As the leader, everyone is coming to you to make a decision or validate one. What you say or do determines whether your organization will continue down a path or change focus. At times, it can feel overwhelming to be the one ultimately responsible for the success or failure of your company. As demonstrated in the quote above by the leadership expert Henry Cloud, sometimes the magnitude of our control takes us by surprise as we realize there are no excuses, only us.

This ability to be “the decider” is vital to the effectiveness of any leader. We know from the findings of Google’s Project Oxygen that the tenth quality of an excellent manager is to be a strong decision maker. Some of us might feel that we are naturally good at making decisions, while others struggle with uncertainty and second-guessing. So, what is the best way to make a decision and how do we know it’s a solid one?

At Institute Success, we understand that it takes a structured course of action to make the best decisions, and we share with our clients a ten-step process for problem-solving and decision-making. Through our workshops, we can help you find your own system for making the best decisions for long-term success at your company. Give us a call to see how we can help. In the meantime, here are a few tips:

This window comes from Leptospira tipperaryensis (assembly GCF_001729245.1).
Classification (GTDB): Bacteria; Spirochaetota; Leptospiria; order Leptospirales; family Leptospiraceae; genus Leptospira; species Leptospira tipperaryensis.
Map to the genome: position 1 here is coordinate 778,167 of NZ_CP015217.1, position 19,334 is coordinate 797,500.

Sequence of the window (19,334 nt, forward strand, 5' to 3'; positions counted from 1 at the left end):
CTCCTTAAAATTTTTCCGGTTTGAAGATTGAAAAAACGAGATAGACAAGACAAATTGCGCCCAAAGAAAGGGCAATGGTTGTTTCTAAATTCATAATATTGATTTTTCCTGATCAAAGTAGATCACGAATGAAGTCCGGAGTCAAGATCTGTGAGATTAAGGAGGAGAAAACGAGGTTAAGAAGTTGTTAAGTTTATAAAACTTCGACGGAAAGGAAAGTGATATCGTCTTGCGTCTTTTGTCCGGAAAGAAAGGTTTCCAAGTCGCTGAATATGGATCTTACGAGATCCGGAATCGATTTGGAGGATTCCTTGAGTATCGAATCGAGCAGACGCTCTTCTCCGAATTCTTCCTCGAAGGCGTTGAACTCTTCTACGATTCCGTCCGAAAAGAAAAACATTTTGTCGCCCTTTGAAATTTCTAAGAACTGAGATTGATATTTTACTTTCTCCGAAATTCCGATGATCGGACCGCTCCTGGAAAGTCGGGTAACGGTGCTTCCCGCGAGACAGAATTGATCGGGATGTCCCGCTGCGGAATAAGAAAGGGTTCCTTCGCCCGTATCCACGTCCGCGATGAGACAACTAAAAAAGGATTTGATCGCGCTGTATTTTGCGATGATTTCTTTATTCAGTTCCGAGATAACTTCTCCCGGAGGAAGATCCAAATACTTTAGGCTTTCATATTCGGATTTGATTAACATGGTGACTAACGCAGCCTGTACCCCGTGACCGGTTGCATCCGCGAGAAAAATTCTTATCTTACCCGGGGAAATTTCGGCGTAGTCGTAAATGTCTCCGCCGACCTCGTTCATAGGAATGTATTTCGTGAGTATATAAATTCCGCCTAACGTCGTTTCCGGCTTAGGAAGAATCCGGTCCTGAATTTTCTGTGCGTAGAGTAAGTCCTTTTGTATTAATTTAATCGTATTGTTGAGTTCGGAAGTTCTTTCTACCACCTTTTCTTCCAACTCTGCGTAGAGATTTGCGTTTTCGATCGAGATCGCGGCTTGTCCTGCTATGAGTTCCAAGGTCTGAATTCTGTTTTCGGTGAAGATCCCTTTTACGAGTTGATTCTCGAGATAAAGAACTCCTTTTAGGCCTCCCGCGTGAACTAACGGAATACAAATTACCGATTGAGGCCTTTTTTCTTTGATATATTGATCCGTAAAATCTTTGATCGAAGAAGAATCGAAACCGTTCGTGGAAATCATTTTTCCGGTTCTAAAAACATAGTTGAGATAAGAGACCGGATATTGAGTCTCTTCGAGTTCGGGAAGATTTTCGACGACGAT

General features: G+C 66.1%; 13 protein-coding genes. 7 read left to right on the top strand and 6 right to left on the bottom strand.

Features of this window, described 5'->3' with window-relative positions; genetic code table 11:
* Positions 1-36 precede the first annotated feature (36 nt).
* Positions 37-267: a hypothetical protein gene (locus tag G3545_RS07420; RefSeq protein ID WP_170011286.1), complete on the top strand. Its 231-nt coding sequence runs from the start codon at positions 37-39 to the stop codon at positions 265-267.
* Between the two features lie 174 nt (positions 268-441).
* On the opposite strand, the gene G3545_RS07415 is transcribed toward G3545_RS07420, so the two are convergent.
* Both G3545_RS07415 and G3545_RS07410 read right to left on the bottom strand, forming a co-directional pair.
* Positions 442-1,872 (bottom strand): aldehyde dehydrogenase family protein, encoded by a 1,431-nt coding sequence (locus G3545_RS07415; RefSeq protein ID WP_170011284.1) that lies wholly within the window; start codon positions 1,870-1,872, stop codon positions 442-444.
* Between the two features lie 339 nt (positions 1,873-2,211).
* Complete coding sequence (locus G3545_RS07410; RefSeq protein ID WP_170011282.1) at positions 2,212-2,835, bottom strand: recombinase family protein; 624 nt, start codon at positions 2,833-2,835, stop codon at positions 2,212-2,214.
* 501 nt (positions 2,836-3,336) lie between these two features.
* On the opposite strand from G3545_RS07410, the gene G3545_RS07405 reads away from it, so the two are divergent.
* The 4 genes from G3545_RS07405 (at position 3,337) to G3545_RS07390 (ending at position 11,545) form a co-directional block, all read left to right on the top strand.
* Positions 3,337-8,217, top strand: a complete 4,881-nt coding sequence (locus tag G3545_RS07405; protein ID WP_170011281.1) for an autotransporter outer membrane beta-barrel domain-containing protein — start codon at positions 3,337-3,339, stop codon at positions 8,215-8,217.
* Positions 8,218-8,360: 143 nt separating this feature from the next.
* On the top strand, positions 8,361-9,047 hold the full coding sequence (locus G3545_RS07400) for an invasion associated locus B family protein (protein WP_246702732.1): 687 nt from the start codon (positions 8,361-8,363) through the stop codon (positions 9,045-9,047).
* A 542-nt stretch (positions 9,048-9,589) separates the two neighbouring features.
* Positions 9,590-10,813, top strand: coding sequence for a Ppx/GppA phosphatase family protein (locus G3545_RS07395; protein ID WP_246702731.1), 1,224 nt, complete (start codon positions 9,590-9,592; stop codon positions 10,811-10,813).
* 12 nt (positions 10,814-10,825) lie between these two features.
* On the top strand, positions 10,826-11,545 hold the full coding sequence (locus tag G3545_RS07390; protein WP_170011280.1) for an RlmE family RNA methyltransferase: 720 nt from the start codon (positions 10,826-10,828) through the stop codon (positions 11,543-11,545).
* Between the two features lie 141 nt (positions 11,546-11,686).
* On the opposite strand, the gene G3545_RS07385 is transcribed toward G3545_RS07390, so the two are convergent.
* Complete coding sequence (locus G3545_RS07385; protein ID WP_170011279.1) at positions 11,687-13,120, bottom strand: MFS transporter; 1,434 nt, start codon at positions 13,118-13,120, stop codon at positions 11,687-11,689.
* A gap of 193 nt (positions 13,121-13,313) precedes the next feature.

The Art of Delegation

Many people are familiar with the advice from renowned coach and management consultant David Allen for getting things done. His “Four D’s” method of approaching any To-Do list, whether personal or professional, include putting every task into one of four categories (Do It, Delegate It, Defer It or Delete It). When it comes to making decisions, most business leaders need help with either “Doing” or “Delegating,” and especially with delegating.

We have some tips to help you with delegating, and before you can put them to work, you must have the right team in place. We already know that when making a decision, leaders must have the self-awareness necessary to begin with the end in mind and have clarity about the destination. An essential step is making sure they have a team with the skills, habits and values that will help them achieve their unique organizational goals.